- Developer happiness. There are many different ways to do the same thing. There are several ways to do the thing right. However, those right ways are quite different. And as the team grows, it is easier and easier to find at least one developer not happy with the approach chosen. Not because the approach is wrong, but because people are different, have different workflows and ideology. So even if consensus is achieved, some developers are left unhappy. And during they daily work they have to follow the decisions they do not like. It does not make them happier over time.
Divide and Conquer
Another approach is to assign areas of responsibility for each team member. These areas could change over time, but at each moment there is a responsible developer for each solution. The natural breakdown of the application is roles covered in the Managing software growth article.
Lets consider the same points for this strategy:
- Amount of communication. As the decision is made by an individual developer, general consensus is not required. Some communication is required to figure out proper requirements (get the right context). Some communication is required to ensure that each decision does not affect other developers. However, those other developers are not required to get the full context of the problem. They just have to insure that a proposed solution does not negatively affect components they are responsible for. And as the engineers works on those components, they already have the required context (and actually this “focus” on a specific piece of an outside context provides more benefit than a shallow understanding of all possible contexts).
- Individual initiatives. The core of this approach supports individual initiatives. There is no much coordination required to make a decision. Each team member could prove their best (or worst) point without a significant effort. As long as the “component” fulfils its contract, everything is in place. This also allows some degree of “competition”, where multiple developers create a code for the same “role” and the best implementation/API is chosen.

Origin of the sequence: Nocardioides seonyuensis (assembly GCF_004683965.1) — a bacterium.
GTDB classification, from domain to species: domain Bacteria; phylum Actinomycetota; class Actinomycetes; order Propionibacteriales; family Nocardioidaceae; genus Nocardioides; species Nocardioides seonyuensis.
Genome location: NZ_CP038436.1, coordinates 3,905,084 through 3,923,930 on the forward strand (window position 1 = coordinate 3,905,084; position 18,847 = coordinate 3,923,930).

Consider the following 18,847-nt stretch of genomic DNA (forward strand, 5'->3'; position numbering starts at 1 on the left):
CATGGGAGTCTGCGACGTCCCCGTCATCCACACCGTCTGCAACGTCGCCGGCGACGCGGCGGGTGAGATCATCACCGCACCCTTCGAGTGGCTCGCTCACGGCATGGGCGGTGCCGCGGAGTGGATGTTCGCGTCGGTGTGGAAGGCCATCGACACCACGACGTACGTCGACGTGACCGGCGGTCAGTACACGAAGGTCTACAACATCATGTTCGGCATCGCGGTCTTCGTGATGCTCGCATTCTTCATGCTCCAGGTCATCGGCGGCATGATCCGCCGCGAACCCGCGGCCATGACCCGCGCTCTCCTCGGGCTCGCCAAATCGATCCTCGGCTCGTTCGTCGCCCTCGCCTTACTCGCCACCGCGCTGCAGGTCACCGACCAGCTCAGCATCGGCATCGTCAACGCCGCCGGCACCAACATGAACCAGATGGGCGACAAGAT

- Cost of fixing a mistake. Fixing a mistake usually requires less communication. With a good software architecture (i.e. division to large amount of roles) it is usually possible to not only improve the implementation, but replace it completely with a different (and flawless) implementation. Note that this benefit is not caused by “code ownership” but by “divide” phase of the strategy, which creates a “replaceable” components.
- Time to get involved. Usually, developers work inside their area of the responsibility. They are already pretty involved and know their context well. Yes, they have to learn a new context when switching to work on another component. But only individual developers have to do that (and only when ownership of the component changes). Good requirement tracking helps to do the switch.It
- Experience gap. The gap still exists and junior developers still write non-optimal code. However, we could assign expert and senior developers to a critical software parts. In practical implementations, those experienced developers usually owns “larger roles” of the software. Those “large components” have their internal roles owned by more junior developers. And the senior developers are responsible for that “sub-division of components”, its their responsibility to make sure that any possible problems have very limited impact on the overall system.
- Long-term learning. Switching the owned component is not encouraged in this system. It is nice to have different team members knowing internal working of the component. However, developers should own their components for the significant amount of time. They could not implement a new component and switch to implementing another new component leaving support to somebody else. Observing long-term consequences of a decision is crucial. As components are usually not too bad, developers ends up being responsible for multiple small components. Even if some components do not grow, other do. So there is a place to learn. As the system grows, senior developers became responsible for larger parts of the system and grow into architects.
- Developer happiness. Developers are usually happy. They are give an area to make their decisions and learn. They could use their skills at the best extent possible and could get other “areas of responsibility” to practice within them. Their leaders should help them to avoid “critical” errors but allow non-critical ones as a learning experience. Team members see each other as responsible and professional individuals. And they are not affected by approaches they do not like (those approaches used in components owned by other team members). So professional teams tends to be happier with this approach.
As you see, “divide and conquer” provides a happier team which could produce results faster and not worse than a consensus-based team.
There are some practical advices for those who want to implement “Divide and Conquer” strategy.